Today Fairfax announced massive restructures to both their printing presses and newspaper formats, which could come at a cost of around 1900 jobs.
Allison Harding, featured in our '24 hours' segment a fortnight ago, has real insight into how newspapers work; she used to write for the HeraldSun and Melbourne Herald in Victoria. Journalists, many of whom work for themselves like Allison, are being placed under increasing pressure as titles fold, consolidate into tabloid format or move themselves online in an effort to stay afloat. At the end of this process, there will undoubtedly be many more freelancers/small businesses in the print field than before. We asked Harding whether the news is all bad, and how journos will be able to make a crust moving forward...
Nobody who knows anything about the media will be surprised by today’s announcement that Fairfax is cutting 1900 jobs and moving its major papers to a tabloid format.
Nor will they be surprised to hear that some digital content will be placed behind a paywall.
Fairfax has been battling lower revenue from a decline in print advertising - after all, who would even consider looking for a job, house or car in a newspaper anymore?
But it is not just Fairfax. As more and more people turn to websites for their updates, newspapers and magazines around the world are in trouble, and massive changes are needed to ensure the survival of companies.
I worked as a journalist for News Limited newspapers from the late 1980s until 2001. They were amazing places to work – and there would be few more exciting places to be than a newsroom when a big story is happening.
Back then newspapers had enough resources for reporters to have the ‘luxury’ of time to cultivate contacts and research stories well, while sub-editors had time to mentor junior reporters as well as think of clever headlines, design pages and edit articles.
Things are different today. Reporters churn out articles like battery hens laying eggs, and production journalists have to meet key performance indicators as if they are producing car components, not the news of the day.
So with hundreds of Fairfax journalists to soon lose their job, what does it mean for freelance journalists such as me, as well as freelance photographers, graphic designers and artists - many of whom began their careers in newspapers? After all, many of those about to lose their jobs are likely to jump into freelancing.
Well … it’s both good and bad. Established freelancers, who already have their ABNs, a website, contacts and regular clients, a portfolio of work, and a bit of business nous, are more likely to impress than somebody who has worked for only one publication for 20 years.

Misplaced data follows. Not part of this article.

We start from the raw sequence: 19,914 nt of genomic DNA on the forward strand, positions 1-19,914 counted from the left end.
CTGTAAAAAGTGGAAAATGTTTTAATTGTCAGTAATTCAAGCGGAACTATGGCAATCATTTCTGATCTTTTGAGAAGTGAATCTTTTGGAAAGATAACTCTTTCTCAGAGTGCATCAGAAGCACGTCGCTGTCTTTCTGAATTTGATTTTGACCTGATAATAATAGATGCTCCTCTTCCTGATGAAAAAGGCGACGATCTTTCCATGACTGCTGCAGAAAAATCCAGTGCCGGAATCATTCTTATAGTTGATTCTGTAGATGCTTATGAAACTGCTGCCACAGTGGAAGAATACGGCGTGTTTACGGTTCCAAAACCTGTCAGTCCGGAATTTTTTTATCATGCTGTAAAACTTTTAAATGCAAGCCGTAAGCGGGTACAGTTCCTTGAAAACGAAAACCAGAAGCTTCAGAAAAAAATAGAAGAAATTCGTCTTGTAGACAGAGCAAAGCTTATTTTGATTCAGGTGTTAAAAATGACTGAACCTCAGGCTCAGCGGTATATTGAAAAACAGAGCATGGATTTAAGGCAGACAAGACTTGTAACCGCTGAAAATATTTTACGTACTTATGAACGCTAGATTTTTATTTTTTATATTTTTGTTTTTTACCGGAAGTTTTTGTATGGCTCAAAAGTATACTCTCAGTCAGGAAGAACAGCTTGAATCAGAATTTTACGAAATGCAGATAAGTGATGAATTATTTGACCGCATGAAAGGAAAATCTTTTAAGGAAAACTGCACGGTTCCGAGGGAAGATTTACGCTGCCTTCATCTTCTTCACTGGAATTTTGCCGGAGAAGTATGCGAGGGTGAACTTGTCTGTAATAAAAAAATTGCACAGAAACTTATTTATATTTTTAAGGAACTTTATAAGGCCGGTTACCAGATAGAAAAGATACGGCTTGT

Talented freelancers can be hot property. Section editors (if there are any left) like to be able to call somebody they trust to quickly turn around a story, take a strong photo or produce a clever illustration.
Pages still need to be filled so freelancers with good ideas will stay in demand. Many redundancy agreements prevent the former staff member from working in any capacity for their former employer – so again, more opportunities for established freelancers.
Journalists who have just taken packages from one publisher can definitely work for others though, which means some extremely talented and experienced writers will soon appear on the freelance market. So competition may well be tougher in the longer term.
Another obvious issue is that publishers cut staff because they need to save money. That means that while publishers are keen to use freelancers, they are not prepared to pay much. And therein lies the rub for many of us: how little are we prepared to take for our work?
While not all freelancers are members of the Media Entertainment and Arts Alliance, the union’s website has useful information on recommended rates, contracts and resources.
All freelancers must remember they need to cover their own costs. Sure, $750 might initially seem like a good rate for a 1000-word article that only involves interviewing a couple of experts but remember, freelancers need to spend time researching the subject, find the experts, organise interview times (which can take several phone calls), pay for the calls (usually to mobiles, so higher rates) or travel to an interview (toll roads, petrol and parking), and pay for the power to their computer, heating and lighting. And all freelancers need to buy and maintain equipment (computers, printers, cameras and lighting, paper, cars).
And regardless of the fact that cuts in newspaper staff may well benefit established freelancers, I wish it wasn’t happening.
Will newspapers be around in five years? Yes, I think some still will. Twenty years? I doubt it.
So enjoy your lazy Sunday mornings with your coffee, toast, and newspapers while you still can. As Joni Mitchell sang, ‘you don't know what you've got ‘til it's gone’ …
Find out more about Allison Harding over at her website